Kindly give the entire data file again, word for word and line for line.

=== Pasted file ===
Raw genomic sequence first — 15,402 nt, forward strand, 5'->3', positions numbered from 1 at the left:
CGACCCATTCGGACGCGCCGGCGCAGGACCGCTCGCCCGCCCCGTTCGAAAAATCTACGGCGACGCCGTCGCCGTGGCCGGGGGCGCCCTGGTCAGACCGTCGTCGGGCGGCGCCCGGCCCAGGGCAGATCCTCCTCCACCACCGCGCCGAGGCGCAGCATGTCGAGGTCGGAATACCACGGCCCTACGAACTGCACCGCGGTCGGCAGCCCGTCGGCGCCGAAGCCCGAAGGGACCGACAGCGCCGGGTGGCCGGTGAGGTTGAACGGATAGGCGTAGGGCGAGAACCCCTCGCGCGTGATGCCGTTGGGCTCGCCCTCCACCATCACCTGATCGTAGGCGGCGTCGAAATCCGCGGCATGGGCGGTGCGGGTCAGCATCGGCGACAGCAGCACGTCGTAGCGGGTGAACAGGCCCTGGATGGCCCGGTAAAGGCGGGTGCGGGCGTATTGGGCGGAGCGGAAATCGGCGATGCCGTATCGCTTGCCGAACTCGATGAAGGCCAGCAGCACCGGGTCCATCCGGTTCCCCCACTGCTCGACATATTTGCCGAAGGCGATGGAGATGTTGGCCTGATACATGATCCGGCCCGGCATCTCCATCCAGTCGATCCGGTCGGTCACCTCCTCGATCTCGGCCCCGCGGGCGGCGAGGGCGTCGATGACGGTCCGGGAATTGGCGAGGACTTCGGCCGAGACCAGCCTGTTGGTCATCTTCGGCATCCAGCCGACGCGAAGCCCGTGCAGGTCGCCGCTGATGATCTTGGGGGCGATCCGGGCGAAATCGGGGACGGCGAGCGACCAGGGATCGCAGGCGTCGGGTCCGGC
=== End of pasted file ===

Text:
Raw genomic sequence first — 15,402 nt, forward strand, 5'->3', positions numbered from 1 at the left:
CGACCCATTCGGACGCGCCGGCGCAGGACCGCTCGCCCGCCCCGTTCGAAAAATCTACGGCGACGCCGTCGCCGTGGCCGGGGGCGCCCTGGTCAGACCGTCGTCGGGCGGCGCCCGGCCCAGGGCAGATCCTCCTCCACCACCGCGCCGAGGCGCAGCATGTCGAGGTCGGAATACCACGGCCCTACGAACTGCACCGCGGTCGGCAGCCCGTCGGCGCCGAAGCCCGAAGGGACCGACAGCGCCGGGTGGCCGGTGAGGTTGAACGGATAGGCGTAGGGCGAGAACCCCTCGCGCGTGATGCCGTTGGGCTCGCCCTCCACCATCACCTGATCGTAGGCGGCGTCGAAATCCGCGGCATGGGCGGTGCGGGTCAGCATCGGCGACAGCAGCACGTCGTAGCGGGTGAACAGGCCCTGGATGGCCCGGTAAAGGCGGGTGCGGGCGTATTGGGCGGAGCGGAAATCGGCGATGCCGTATCGCTTGCCGAACTCGATGAAGGCCAGCAGCACCGGGTCCATCCGGTTCCCCCACTGCTCGACATATTTGCCGAAGGCGATGGAGATGTTGGCCTGATACATGATCCGGCCCGGCATCTCCATCCAGTCGATCCGGTCGGTCACCTCCTCGATCTCGGCCCCGCGGGCGGCGAGGGCGTCGATGACGGTCCGGGAATTGGCGAGGACTTCGGCCGAGACCAGCCTGTTGGTCATCTTCGGCATCCAGCCGACGCGAAGCCCGTGCAGGTCGCCGCTGATGATCTTGGGGGCGATCCGGGCGAAATCGGGGACGGCGAGCGACCAGGGATCGCAGGCGTCGGGTCCGGC